William Morris (1834–1896) was a tireless and prolific designer and producer of textiles, tapestries, stained glass, furniture and more. Inspired by nature, historic interiors and by the decorative arts of the Middle East, he reinterpreted the flowers of the English countryside to produce a decorative vocabulary that transformed British design in the late-nineteenth century. His early textiles were initially more likely to be worked in wool rather than silk, although his later embroideries used naturally-dyed silk threads on linen and were widely admired for their elegance. As an advisor to the forerunner of the Victoria and Albert Museum in South Kensington, he played a significant role in promoting handcraft, good design and ‘authenticity’ in art – qualities he saw as the antithesis of the increasing industrialisation and commercialisation of the production of domestic textile furnishings.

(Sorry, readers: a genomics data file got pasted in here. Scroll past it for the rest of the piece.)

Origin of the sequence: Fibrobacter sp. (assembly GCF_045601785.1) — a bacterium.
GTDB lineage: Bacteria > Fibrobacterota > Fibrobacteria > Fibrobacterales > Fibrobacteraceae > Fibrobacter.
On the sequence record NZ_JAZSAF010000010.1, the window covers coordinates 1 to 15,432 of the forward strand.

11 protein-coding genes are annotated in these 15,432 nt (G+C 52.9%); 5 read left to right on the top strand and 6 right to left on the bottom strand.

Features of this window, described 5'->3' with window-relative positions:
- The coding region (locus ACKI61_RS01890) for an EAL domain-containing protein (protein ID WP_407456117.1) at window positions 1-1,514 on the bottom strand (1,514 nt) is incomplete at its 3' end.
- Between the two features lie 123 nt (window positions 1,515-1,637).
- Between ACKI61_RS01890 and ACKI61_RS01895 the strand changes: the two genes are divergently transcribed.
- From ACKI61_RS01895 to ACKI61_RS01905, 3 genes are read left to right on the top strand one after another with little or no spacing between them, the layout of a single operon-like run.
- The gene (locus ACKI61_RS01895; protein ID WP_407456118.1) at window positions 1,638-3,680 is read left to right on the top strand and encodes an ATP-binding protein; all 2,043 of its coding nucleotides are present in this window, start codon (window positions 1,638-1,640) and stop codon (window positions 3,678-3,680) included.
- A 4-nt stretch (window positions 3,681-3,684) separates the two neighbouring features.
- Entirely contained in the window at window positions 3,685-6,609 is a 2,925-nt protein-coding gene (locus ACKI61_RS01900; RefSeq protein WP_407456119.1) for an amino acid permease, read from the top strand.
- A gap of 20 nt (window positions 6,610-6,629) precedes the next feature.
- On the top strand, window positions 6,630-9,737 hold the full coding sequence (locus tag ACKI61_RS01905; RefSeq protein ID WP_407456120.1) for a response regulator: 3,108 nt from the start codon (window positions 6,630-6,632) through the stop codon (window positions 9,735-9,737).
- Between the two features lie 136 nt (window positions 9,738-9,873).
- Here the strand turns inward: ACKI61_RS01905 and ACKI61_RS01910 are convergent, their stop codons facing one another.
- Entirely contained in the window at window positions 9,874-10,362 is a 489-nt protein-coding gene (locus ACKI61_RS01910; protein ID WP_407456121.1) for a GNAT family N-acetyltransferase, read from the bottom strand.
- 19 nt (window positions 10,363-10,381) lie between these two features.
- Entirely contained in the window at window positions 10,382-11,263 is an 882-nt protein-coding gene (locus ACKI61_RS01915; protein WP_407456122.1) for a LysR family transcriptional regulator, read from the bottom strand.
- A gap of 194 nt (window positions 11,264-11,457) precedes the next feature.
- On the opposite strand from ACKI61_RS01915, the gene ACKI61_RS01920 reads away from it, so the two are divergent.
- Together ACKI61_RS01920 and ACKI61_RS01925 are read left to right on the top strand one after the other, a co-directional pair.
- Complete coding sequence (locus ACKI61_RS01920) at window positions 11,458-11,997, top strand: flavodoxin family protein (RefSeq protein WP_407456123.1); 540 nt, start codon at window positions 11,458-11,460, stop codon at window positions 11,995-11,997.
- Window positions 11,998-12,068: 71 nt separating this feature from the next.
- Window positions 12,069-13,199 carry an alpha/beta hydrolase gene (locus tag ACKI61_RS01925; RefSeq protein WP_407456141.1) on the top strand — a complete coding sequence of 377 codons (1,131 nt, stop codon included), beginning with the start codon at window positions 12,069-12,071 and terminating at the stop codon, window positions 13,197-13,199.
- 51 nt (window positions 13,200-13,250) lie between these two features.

DR SUSAN SCOLLAY is an independent art historian specialising in Islamic art and culture and in historic textiles. She is a contributing editor to HALI, the prestigious, London-based journal of carpet, textile and Islamic art, and is a fellow of The Royal Asiatic Society of Great Britain.
Susan has lectured at The Johnston Collection since 2008 and in 2010 was guest curator of FLUID BORDERS: Ways of Seeing Oriental Rugs. FABRICATING THE WORLD | A Survey of the Global History of Textiles continues a series of lectures especially convened by Susan Scollay for TJC.
detail of embroidered hanging with William Morris ‘Acanthus’ design, circa 1890. Silk embroidery on linen collection of the Art Gallery of South Australia